Water is a precious resource that covers 71% of Earth’s surface. It moves continually through the water cycle of becoming a vapour through evaporation and transpiration, transforming into water through to condensation in the Earth’s atmosphere, and then once condensed in to water falling back to earth via rain (precipitation).
Rainwater is a pure form of water and an important source of fresh water which essential to human survival and other forms of life on Earth. If you need fresh water, whether that be for farming purposes, consumption, washing or something other, then harvesting rainwater is one option you can consider. How you capture the rainwater is where a “rainwater harvesting system” comes into play.
Rainwater Harvesting System
Rainwater harvesting systems include the surface area used for collecting rainwater (normally roofs and gutters), pipes and accessories such as rainwater diverters and screens, and then finally a storage area such as a rainwater tank or multiple water tanks.
Each part of your rainwater harvesting system should be properly maintained, especially if using the water for cooking and drinking, then all materials should be safe for use when in contact with food. If being consumed or used in bathrooms then it is also highly recommended that you install proper filtration that includes chlorination to remove any impurities and neutralise harmful bacteria and parasites.
Benefits of Harvesting Rainwater
There are many benefits that harvesting rainwater provides. Besides offering a fresh supply of water that you can drink provided your system is properly maintained, rainwater can also be domestically used to flush toilets, wash clothes, water gardens, wash cars and to top up swimming pools.
Rainwater is also an often important source of water for people who live in rural areas, or for farmers who need water for their agriculture. It is especially important when mains water might be inaccessible, or when other water sources become scarce during dryer times in the year when water might otherwise need to be purchased and transported in.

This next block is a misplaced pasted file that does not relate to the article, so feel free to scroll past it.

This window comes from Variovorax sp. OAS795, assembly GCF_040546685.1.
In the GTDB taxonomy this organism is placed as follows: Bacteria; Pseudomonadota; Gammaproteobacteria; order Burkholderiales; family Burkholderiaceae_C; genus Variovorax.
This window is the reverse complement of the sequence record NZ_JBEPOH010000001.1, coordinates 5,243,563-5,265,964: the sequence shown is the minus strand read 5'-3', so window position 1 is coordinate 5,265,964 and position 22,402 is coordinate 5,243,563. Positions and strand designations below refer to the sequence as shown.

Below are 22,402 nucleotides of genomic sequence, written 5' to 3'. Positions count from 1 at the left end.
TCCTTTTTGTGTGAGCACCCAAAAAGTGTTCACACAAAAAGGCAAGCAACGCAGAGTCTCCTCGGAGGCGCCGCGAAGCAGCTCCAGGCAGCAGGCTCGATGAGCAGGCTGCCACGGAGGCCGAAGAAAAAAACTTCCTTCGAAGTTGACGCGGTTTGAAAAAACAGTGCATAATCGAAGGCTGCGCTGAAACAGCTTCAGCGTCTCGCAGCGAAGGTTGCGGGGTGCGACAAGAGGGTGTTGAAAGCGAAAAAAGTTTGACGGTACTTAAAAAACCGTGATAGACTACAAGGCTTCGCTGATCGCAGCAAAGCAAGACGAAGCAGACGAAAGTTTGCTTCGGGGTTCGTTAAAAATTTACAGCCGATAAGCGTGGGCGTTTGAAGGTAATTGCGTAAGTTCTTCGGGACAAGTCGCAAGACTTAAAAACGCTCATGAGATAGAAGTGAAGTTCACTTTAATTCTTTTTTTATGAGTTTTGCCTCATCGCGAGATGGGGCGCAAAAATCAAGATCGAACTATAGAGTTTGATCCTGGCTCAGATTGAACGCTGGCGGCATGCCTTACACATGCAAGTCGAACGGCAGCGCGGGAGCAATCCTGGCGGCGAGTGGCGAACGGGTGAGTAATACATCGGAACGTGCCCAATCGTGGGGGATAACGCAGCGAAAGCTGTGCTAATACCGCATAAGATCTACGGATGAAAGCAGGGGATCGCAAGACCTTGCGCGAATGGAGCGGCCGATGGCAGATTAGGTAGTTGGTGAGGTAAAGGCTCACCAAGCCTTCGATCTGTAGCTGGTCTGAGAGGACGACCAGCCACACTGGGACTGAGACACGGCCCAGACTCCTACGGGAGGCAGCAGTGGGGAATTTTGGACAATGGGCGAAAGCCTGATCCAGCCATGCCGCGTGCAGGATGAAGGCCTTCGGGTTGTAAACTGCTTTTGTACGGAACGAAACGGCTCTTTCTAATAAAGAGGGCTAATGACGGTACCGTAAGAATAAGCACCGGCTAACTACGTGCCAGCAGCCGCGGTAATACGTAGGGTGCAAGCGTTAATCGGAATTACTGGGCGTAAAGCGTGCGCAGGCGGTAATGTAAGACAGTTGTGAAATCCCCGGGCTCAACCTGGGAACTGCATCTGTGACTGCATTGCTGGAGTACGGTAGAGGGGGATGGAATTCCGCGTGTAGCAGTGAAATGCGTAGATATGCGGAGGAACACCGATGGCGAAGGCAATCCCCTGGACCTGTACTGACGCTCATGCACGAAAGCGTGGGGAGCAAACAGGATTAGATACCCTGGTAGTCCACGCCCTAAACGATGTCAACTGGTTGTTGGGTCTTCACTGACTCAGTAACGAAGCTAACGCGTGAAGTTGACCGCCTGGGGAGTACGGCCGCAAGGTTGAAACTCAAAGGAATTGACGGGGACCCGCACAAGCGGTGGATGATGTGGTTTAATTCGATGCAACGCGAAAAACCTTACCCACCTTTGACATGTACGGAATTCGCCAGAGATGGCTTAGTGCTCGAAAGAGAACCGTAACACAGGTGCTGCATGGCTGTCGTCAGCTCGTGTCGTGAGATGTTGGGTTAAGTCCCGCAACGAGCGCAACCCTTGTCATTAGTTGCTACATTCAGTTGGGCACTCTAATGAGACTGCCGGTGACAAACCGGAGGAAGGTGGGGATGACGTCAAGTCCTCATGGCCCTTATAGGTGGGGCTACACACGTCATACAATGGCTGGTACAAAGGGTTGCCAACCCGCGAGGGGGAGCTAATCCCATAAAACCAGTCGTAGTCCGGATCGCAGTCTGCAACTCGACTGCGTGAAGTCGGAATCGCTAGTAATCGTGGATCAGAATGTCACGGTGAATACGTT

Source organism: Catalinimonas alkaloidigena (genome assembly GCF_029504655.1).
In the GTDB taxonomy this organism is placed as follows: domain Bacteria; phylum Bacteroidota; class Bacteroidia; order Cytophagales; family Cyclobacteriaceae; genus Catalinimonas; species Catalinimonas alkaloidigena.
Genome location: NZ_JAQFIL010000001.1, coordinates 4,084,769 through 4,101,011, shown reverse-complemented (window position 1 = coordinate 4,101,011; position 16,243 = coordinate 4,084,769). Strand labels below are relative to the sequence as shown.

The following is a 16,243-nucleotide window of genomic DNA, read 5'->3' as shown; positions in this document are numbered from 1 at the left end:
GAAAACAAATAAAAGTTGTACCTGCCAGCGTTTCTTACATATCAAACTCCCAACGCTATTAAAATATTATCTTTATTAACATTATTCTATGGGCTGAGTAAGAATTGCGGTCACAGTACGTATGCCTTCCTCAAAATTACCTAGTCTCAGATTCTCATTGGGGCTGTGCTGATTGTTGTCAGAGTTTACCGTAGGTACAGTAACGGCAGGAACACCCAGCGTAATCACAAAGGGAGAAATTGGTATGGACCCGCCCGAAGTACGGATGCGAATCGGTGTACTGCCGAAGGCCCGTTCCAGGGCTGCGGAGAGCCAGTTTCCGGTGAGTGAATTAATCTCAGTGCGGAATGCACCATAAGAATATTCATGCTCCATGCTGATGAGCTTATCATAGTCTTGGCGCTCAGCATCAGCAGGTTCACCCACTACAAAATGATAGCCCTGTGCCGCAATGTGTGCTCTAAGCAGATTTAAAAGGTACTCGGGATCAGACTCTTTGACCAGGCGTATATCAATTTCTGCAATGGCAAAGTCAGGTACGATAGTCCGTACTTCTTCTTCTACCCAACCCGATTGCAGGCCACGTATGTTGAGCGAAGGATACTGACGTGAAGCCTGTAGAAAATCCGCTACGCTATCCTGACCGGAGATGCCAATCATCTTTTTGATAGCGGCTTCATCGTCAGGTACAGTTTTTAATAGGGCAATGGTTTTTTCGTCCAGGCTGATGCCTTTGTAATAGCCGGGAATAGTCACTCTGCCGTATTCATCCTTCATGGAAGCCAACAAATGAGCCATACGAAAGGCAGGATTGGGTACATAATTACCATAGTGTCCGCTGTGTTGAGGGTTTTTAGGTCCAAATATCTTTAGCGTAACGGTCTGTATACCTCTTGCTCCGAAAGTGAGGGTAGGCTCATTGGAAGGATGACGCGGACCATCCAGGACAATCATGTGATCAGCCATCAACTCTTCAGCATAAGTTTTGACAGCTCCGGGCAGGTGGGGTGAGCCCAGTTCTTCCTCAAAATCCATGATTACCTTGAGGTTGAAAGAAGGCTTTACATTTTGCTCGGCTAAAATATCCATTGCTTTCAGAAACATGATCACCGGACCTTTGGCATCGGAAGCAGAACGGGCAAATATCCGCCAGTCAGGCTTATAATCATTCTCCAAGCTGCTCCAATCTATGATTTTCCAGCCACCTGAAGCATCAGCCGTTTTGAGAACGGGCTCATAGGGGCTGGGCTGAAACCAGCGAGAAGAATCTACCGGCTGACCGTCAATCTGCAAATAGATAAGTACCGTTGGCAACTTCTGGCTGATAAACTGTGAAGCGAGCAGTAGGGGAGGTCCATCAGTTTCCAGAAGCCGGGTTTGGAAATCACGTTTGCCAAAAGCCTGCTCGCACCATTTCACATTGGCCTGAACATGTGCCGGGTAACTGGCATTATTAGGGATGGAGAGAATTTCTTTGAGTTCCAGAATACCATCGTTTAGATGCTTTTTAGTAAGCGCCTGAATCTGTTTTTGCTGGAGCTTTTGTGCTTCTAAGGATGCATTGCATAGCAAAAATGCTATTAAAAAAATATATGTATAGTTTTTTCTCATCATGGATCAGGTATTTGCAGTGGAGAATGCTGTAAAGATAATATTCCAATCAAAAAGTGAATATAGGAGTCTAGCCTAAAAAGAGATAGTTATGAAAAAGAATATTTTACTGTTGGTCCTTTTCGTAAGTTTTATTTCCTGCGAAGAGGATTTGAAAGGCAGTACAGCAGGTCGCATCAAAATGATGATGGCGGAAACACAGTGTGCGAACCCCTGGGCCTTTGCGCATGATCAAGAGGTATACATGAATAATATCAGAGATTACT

Harvesting your own rainwater to be used therefore comes with several benefits:
- Meets building regulations – throughout Australian, there are often environmental efficiency targets that one is required to meet when building a new home, for example, BASIX in NSW. Rainwater tanks are often an easy way to meet such regulations.
- Rainwater is free – once you have installed your rainwater harvesting system, then you don’t need to pay to use your rainwater like you do with your mains water supply. This will reduce your bills, especially if you live out on a rural property where you might otherwise need to truck water in.
- Water self-sufficiency – since you are collecting your own water supply, you could largely be independent from your mains water supply which only gets used for topping up. Furthermore, during periods where water restrictions are enacted, you will have greater freedom to use the water that you need.
- Reduces storm water run-off – as areas become more and more built-up, less water seeps into the ground which can cause drainage issues and flooding. Rainwater tanks are forming part of the solution to this. In certain areas some councils actually will require you set aside space in your tank to detain water during storms.
- Greater protection against bushfires – if you live in a bushfire prone area, then you will likely be required to retain a certain amount of rainwater for fighting bushfires. When mains electricity is destroyed by fire, the water sources available to protect your property are often those stored in your rainwater tank or pool.